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Chronicle of the NonPop Revolution


 
The Essay
Show #198
The Troubled March
David Gunn

People who write marches for a living are a troubled lot. Perhaps more than any other stigmatized group of composers, marchmongers are wracked by clinical depression, chronic melancholy, justifiably low self-esteem and scabies. They study at all the wrong schools and often gravitate to the field after being booted out of the Sociology Department. At music conferences, they are regularly snubbed by other composers, are given the smallest nametags and are usually housed in shantytowns far away from everyone else. Frequently, their interpersonal social skills are on a par with airport tarmac, and sometimes don't develop at all. Equipped with a research grant, one can provide enough financial incentive to family members to document rampant ostracism at home. Given all of this, they'd be a lock to write the blues ... that is, if their compositional abilities were more evolved.

The dictionary tells us that a march is a composition in regularly accented, usually duple meter that is appropriate to accompany marching. A second definition is of a contagious granulomatous disease of subtropical regions characterized by ulcers of the skin, bone and viscera and leading to loss of sensation, paralysis, gangrene and excessively long codas. A third, much lengthier entry isn't so much a definition as it is a personal diatribe against the very existence of the march. And this is the dictionary that many of those "wrong schools" feature on their music library shelves!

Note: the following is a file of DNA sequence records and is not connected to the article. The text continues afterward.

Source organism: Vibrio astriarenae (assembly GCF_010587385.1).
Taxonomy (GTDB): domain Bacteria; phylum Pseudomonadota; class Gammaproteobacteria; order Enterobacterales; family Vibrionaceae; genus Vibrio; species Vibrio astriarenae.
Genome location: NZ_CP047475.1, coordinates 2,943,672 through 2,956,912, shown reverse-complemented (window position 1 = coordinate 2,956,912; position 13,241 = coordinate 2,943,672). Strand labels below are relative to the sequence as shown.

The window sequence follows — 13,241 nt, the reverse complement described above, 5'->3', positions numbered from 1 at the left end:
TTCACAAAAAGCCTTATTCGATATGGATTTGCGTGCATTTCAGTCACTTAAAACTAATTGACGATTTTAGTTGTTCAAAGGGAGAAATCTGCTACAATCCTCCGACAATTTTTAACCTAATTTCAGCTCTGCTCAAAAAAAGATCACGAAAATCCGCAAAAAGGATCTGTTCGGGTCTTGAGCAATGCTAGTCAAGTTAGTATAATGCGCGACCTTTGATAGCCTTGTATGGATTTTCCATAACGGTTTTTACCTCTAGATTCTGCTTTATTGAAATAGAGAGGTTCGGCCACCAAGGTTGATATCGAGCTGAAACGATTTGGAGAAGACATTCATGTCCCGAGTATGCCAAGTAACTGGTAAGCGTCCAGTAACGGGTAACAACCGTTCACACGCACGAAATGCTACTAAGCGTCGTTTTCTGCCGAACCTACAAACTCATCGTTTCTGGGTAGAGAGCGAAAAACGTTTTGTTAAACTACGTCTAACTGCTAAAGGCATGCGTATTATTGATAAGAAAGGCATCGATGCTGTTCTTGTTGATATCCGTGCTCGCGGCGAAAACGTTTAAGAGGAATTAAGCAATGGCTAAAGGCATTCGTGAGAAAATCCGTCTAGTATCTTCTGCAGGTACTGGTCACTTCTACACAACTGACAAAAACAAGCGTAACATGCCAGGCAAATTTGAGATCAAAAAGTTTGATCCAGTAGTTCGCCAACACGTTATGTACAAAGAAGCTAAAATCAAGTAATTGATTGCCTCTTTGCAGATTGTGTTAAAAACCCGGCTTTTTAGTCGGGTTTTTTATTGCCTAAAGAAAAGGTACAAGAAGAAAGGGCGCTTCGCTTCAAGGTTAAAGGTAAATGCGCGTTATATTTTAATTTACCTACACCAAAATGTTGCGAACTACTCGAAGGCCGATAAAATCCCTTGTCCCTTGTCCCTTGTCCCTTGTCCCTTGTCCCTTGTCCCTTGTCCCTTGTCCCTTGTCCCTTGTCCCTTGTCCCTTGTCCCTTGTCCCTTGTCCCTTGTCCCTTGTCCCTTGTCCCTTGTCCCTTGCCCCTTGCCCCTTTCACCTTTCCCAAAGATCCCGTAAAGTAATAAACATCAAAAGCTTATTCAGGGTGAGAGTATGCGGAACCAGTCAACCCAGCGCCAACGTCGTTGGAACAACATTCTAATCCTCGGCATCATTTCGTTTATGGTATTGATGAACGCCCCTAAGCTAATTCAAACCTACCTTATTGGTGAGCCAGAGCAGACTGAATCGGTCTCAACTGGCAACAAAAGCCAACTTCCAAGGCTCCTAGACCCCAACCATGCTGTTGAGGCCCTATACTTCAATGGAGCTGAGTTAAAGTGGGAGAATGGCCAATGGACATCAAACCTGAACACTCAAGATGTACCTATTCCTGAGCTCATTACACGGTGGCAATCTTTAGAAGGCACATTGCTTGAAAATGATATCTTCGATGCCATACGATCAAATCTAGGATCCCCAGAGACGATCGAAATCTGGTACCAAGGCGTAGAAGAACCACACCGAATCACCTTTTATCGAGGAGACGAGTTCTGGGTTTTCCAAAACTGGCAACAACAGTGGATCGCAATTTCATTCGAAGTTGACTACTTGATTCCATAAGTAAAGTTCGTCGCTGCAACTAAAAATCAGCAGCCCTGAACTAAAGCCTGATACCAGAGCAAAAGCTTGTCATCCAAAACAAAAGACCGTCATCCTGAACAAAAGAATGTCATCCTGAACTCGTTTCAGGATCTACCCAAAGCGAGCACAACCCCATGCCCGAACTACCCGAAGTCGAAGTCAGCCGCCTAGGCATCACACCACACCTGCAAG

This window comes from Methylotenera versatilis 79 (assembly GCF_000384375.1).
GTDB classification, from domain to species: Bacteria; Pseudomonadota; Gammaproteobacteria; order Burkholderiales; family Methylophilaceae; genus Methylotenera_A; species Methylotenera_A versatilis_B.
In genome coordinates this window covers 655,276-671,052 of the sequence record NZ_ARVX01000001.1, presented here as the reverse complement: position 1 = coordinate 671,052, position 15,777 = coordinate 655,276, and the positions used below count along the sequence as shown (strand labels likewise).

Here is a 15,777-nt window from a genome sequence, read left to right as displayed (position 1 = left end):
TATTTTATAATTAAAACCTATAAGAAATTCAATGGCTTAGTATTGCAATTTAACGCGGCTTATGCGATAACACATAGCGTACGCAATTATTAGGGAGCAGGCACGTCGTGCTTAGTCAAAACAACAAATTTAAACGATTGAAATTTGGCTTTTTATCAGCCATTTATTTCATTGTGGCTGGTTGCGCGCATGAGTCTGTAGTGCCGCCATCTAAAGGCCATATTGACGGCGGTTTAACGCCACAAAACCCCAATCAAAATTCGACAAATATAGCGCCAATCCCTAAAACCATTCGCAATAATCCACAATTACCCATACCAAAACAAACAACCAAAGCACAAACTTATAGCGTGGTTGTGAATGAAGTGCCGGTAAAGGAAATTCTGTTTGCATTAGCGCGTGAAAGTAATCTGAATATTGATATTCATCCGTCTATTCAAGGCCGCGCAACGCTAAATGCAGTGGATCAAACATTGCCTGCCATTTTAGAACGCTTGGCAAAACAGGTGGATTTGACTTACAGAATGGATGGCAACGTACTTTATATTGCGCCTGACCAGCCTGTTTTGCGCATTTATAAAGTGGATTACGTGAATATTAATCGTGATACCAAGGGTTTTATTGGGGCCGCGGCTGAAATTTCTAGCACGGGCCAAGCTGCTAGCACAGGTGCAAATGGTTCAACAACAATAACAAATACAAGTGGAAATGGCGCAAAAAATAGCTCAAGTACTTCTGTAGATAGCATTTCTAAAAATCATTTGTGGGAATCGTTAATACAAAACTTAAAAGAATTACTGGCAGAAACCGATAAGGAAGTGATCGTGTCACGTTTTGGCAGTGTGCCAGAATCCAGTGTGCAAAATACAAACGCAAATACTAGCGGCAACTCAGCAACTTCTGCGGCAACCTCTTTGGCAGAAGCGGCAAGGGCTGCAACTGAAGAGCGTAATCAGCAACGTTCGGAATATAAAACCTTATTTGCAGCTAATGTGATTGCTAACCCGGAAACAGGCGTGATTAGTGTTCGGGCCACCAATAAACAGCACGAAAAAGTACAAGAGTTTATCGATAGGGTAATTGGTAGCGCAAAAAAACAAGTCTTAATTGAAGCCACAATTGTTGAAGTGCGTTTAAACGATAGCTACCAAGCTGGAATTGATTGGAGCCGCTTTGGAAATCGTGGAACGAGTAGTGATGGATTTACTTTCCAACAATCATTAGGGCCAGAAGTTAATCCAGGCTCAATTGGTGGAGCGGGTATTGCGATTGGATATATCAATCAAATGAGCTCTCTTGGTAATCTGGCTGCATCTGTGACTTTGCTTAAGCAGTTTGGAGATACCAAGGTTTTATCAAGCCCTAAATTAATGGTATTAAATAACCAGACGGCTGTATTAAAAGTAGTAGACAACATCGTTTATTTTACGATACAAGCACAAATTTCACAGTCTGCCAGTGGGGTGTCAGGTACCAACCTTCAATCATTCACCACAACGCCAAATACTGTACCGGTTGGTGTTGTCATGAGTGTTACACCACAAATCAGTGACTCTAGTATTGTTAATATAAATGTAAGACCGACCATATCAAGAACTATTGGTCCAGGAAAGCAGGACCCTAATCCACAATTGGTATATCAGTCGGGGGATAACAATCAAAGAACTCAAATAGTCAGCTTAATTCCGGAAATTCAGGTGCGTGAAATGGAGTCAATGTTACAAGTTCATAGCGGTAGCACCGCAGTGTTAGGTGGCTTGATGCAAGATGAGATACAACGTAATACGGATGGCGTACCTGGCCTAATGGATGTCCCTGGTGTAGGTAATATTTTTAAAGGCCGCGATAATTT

The man most often revered by this troubled lot is J.P. Sousa, who coincidentally died 67 years ago today after penning 136 marches as well as three novels that dealt explicitly with contagious granulomatous diseases of subtropical South America characterized by ulcers of the skin, bone and viscera. Sousa enlisted in the U.S. Marine Band at the age of 13 on a sociology scholarship and quickly found military music to be a stimulant that no mere killing and pillaging could match. Heady with the blood lust of youth confined to quarters, he wrote marches to give vent to emotions pent up from a childhood scarred by melancholy and scabies. The public responded enthusiastically, crowning him King of the Blues, and adapting his tunes to ballroom dances of the day, first to the Fibonacci two-step and later to the misanthropic cakewalk. Only grudgingly did J.P. allow this to happen, as he was utterly uncomfortable in the social arts. Eventually he got even by conning hundreds of investors to buy into a public offering of his spurious telecommunications device, the sousaphone.

There are, of course, exceptions. In contrast to lively military marches, slower marches written by unprincipled composers with no regard for stylistic traditions are used for a variety of ceremonial purposes. Academic, inaugural, and other processional rituals are keen to use the importunate Lithuanian Liniment March; funerals are often accompanied by the disparate Missing Inn March; and weddings almost invariably include parts of the supremely wiry Messingen March.

None of this may matter on this 198th episode of Kalvos & Damian's New Music Bazaar unless by some stroke of luck, if luck is the right word, today's show theme is the march. If not, as is usually the case, we're fortunate to have a person able to dig through our musical entrails and extract an adequate topic, i.e. Kalvos.